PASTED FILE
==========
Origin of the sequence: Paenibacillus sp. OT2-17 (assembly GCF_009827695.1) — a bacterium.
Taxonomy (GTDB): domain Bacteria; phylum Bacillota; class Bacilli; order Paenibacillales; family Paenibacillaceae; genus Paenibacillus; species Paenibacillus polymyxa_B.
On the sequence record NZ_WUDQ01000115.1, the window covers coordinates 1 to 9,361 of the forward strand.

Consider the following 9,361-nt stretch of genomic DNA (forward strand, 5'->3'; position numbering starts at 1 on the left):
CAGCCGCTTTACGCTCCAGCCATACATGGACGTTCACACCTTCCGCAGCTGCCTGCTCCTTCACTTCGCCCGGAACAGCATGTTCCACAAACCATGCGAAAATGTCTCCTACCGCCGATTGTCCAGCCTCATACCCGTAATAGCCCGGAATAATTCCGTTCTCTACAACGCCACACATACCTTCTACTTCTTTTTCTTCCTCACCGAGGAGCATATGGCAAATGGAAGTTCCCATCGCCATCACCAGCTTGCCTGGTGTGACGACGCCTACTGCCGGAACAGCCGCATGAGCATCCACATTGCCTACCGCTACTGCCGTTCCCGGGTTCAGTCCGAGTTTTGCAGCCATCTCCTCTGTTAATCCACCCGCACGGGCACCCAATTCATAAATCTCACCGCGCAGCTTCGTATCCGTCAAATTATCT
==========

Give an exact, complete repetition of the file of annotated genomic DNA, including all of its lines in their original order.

Origin of the sequence: Paenibacillus sp. OT2-17 (assembly GCF_009827695.1) — a bacterium.
Taxonomy (GTDB): domain Bacteria; phylum Bacillota; class Bacilli; order Paenibacillales; family Paenibacillaceae; genus Paenibacillus; species Paenibacillus polymyxa_B.
On the sequence record NZ_WUDQ01000115.1, the window covers coordinates 1 to 9,361 of the forward strand.

Consider the following 9,361-nt stretch of genomic DNA (forward strand, 5'->3'; position numbering starts at 1 on the left):
CAGCCGCTTTACGCTCCAGCCATACATGGACGTTCACACCTTCCGCAGCTGCCTGCTCCTTCACTTCGCCCGGAACAGCATGTTCCACAAACCATGCGAAAATGTCTCCTACCGCCGATTGTCCAGCCTCATACCCGTAATAGCCCGGAATAATTCCGTTCTCTACAACGCCACACATACCTTCTACTTCTTTTTCTTCCTCACCGAGGAGCATATGGCAAATGGAAGTTCCCATCGCCATCACCAGCTTGCCTGGTGTGACGACGCCTACTGCCGGAACAGCCGCATGAGCATCCACATTGCCTACCGCTACTGCCGTTCCCGGGTTCAGTCCGAGTTTTGCAGCCATCTCCTCTGTTAATCCACCCGCACGGGCACCCAATTCATAAATCTCACCGCGCAGCTTCGTATCCGTCAAATTATCT